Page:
Ten years ago, psychiatric survivor Terence Williams was isolated and collecting disability support. But when he learned about the Parkdale Activity Recreation Centre, it turned his life around.

The organization serves people in the mental health system, psychiatric survivors, the homeless, refugees, new immigrants and low-income men, women and families, said Williams.

Now an ambassador for the organization, he talks to the public “to change stigma attached to mental illness, homelessness and poverty” and to educate local residents who may oppose the development of affordable housing projects in their neighbourhoods.

Williams was one of the speakers at the 2009 Community Forum on Homelessness yesterday.

Held to coincide with National Housing Day, the forum, presented by the Alliance to End Homelessness, gathers researchers, housing and homeless advocates and city staff to share ideas — all with the common goal of ending homelessness, said alliance chairwoman Marion Wright.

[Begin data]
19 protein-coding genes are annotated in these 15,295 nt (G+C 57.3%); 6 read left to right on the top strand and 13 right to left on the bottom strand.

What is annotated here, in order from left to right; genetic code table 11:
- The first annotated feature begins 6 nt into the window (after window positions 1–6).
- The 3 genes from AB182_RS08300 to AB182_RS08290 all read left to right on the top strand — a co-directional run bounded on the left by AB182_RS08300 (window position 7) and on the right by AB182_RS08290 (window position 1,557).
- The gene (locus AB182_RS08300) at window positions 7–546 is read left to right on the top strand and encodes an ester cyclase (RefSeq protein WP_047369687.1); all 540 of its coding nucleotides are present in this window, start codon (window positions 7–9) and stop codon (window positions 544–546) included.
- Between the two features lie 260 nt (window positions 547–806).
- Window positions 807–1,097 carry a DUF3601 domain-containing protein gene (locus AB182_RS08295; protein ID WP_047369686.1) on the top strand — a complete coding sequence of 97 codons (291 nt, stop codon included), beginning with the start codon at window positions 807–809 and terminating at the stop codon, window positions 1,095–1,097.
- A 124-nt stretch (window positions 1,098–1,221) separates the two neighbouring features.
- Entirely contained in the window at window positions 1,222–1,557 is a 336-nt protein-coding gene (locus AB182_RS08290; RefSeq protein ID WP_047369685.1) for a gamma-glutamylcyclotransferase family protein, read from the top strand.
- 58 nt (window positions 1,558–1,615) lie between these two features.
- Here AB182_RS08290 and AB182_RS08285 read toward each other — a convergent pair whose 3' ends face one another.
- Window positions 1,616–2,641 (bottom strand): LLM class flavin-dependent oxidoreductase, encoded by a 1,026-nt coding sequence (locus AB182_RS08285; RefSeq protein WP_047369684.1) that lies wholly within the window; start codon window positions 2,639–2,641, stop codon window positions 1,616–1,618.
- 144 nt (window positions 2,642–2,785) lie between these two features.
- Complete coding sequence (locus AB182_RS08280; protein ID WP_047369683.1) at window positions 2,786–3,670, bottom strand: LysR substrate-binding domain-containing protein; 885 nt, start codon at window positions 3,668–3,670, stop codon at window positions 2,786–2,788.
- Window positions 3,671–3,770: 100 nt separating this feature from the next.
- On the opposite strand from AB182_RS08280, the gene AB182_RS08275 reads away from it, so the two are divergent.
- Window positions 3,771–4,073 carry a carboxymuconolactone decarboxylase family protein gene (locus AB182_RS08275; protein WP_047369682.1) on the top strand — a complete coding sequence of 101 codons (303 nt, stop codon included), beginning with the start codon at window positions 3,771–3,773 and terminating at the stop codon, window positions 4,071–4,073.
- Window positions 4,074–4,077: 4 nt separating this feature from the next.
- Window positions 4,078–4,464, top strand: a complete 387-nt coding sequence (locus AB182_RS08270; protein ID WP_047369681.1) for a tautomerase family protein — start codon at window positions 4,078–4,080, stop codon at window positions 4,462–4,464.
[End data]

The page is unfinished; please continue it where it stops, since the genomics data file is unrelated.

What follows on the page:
“This takes what’s going on in research and turns it into action,” she said.

“One of the things we can do is hold the politicians at the three levels accountable for doing a number of things,” said Wright. “One is a national housing strategy, and two would be to look at supports for individuals who have mental health and addiction issues.”

The government has failed to deliver on their affordable housing strategy in Ottawa, Wright said.

While there have been 134 new units built this year, it’s a long way off from the target of 500 units a year, Wright said.

In 2008, 7,044 individuals in Ottawa, including 1,179 children under 16, stayed in emergency shelters. By mid-year, shelters were running out of beds every night.

“And this was before the economic downturn that has so characterized this year,” Wright said.

“For the 2009 report card, we’re expecting even more staggering numbers.”

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